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Thanks for the advice.
Interesting in the “top mistakes” video, he recommended 225 for ceramic cookers - thinking it would burn if cooked at 275 or above.
From the hot and fast proponents in the board here, it’s far different from their experience.
Guess I’m just going to have to have more parties to experience it myself.


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Ran the temps between 250-260.
Wrapped in butcher paper at 5am at 170.
Somehow, I lost good temp control when I pulled it to wrap. (I only had the dome open long enough to pull it out and put it back in.). The KK temp crept up to 280-290 over the next few hours.

The brisket was at 203 by 7:30am. Tender to the probe.

I put 2 layers of foil around it, wrapped it in a thick towel and put it in my best styrofoam cooler with the temp probe still in it.

If (when) the temp drops to 150, I’ll stick it in my oven at 170 until guests arrive at 4.
This went way faster then I thought it would. Like everyone says, it’s BBQ- done when it’s done.

Any other thoughts or suggestions are welcome.


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Cooking at your temperatures powered through the stall. Had you cooked at 225° ish, you’d still be cooking, wondering if it’ll be done in time. Neither is right or wrong, there’s simply a big difference in temps significantly higher than 225° as far as cook times. At the lower temp, the stall can last seemingly forever, or it can be somewhat linear. At 250°+, the cooking is quite linear, and the finish time can be fairly well predicted.

Great job, I’m sure your guests will wonder how long you’ve been doing this!


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So early in my Learning process my briskets were never done on time and you cannot rush it. I watched a YouTube video put out by Meatchurch titled “Overnight Brisket”. Essentially they were saying start your brisket in the evening at 190 F and cook overnight and then raise the temp in the morning. I did this any my brisket was still not done on time. I’ve since settled on cooking about a 15lb full packer brisket that I’ve been trimming about 1-2lbs off. I’m starting it in the evening at about 225F target and then raising the temp to about 275F in the morning and then wrapping with butcher paper when I hit the 160-170F range. Cooking until it’s done and then foil, towel, and cooler technique. So far I’ve had two successful cooks in a row so planning to stick with this technique. Also, a few years ago I went too the Salt Lick in Texas and was very happy with their brisket and ended up buying their dry rub which I really love on the brisket! I’ve also been making this size brisket for small gatherings and saving the flat for making brisket chili. I also vacuum the leftover brisket in sections and then freeze / reheat via sous vide which I’ve also been very happy with.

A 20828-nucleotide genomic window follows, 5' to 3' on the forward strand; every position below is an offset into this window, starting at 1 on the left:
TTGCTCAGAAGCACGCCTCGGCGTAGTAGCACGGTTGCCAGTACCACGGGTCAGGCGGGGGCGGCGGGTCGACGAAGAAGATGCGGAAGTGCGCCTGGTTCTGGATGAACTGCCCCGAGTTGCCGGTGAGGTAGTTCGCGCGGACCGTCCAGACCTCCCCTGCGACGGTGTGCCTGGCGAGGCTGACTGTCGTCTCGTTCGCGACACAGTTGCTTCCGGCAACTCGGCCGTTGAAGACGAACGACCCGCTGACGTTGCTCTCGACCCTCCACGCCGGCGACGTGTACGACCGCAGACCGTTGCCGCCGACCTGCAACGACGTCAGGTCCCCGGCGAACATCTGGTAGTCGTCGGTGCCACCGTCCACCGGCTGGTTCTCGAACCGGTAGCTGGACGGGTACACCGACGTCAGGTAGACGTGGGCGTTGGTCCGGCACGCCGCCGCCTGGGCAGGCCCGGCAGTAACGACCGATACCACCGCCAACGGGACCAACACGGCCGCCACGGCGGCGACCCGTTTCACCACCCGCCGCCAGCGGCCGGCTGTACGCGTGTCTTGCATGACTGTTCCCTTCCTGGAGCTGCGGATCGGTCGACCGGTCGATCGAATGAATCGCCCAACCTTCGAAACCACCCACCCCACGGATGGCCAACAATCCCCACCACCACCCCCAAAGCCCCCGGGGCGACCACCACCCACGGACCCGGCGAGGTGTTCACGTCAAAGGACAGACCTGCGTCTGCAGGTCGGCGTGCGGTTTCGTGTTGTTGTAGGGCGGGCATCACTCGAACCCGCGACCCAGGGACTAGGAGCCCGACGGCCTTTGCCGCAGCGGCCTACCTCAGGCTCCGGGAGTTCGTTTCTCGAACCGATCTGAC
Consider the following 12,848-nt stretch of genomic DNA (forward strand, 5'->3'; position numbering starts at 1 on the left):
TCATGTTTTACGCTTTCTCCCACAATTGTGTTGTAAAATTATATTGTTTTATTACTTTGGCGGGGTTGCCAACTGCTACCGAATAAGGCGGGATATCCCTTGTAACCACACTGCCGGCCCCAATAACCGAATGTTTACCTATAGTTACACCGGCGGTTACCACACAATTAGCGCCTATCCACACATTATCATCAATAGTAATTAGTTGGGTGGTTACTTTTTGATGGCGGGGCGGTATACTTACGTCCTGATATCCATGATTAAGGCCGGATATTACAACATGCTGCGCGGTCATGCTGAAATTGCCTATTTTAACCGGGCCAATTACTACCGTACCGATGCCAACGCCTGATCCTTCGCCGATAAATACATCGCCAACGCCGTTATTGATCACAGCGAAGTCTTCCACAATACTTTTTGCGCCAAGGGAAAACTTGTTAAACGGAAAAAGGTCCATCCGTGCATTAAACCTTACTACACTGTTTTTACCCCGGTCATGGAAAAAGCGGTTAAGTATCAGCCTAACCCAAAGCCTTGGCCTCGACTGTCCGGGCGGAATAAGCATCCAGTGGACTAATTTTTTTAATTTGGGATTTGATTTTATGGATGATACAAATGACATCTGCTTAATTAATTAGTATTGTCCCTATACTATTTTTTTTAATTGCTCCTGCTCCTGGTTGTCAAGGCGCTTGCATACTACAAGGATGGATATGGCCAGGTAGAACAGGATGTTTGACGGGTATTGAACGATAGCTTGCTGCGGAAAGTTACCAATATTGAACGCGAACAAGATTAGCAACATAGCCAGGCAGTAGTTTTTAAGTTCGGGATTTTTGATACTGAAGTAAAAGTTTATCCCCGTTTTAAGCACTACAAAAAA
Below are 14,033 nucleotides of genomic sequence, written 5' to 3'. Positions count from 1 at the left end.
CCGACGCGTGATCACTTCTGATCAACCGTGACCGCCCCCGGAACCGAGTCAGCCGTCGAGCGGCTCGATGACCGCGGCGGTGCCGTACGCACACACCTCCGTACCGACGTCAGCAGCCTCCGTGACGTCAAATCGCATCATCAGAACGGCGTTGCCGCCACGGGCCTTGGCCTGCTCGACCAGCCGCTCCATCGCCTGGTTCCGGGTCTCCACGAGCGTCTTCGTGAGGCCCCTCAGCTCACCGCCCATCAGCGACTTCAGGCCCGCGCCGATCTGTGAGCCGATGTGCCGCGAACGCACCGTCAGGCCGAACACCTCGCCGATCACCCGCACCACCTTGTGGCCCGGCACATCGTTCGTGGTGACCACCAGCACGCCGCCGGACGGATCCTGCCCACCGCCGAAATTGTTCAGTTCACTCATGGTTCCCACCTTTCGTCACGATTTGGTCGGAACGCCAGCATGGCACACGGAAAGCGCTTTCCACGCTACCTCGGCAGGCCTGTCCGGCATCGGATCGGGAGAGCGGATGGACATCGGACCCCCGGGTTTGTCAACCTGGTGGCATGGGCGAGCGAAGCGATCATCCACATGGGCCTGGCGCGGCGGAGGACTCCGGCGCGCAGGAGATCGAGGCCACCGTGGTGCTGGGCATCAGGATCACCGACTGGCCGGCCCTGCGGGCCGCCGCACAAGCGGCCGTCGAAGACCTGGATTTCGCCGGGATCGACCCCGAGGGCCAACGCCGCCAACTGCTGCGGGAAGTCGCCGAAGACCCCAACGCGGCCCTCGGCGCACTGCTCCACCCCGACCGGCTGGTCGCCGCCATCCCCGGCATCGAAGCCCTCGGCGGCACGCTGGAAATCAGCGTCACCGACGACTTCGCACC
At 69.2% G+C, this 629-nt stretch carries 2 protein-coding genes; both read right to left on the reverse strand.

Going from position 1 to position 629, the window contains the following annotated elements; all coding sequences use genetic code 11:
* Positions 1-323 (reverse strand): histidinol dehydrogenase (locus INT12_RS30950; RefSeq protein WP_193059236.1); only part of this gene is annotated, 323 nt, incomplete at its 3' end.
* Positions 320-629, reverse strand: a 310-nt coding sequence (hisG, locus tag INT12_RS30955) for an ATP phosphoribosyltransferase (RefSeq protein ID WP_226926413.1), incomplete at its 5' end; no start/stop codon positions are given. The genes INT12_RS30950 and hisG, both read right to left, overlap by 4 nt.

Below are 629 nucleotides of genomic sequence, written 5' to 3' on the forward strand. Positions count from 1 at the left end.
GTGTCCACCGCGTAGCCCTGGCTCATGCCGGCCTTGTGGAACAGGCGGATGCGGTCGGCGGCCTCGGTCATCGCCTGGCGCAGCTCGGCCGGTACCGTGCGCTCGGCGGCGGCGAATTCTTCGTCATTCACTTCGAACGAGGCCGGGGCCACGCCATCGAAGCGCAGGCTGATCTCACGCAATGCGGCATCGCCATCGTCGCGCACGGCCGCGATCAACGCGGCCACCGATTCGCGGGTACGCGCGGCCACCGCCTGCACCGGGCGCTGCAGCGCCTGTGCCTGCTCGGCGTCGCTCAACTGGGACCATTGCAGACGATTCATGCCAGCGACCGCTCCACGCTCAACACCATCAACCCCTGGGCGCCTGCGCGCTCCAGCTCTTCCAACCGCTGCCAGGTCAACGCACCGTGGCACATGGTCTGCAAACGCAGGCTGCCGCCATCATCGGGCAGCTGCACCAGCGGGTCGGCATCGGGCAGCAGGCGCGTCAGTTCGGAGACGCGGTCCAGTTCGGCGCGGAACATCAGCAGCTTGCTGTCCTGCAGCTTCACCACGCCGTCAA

Congrats on your cook!

Paul

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Thanks.
My cook turned out decent and the guests were happy but I know the KK is capable of better.
I like your idea of 225 overnight and bumping it it the morning. My other option would have been to start it at 4am and do the whole cook at 275 - should be about 10 hours.

I was surprised I lost temp control when I pulled it out to wrap. That’s the first time that’s happened to me.
Always learning and improving.


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On 5/30/2021 at 7:44 AM, PaulW said:

Somehow, I lost good temp control when I pulled it to wrap. (I only had the dome open long enough to pull it out and put it back in.). The KK temp crept up to 280-290 over the next few hours.

I'm wondering that in the process of opening/closing the lid, the top vent shifted a bit on you, which lead to the temperature increase?? That short of an opening time shouldn't have lead to a sustained temperature rise?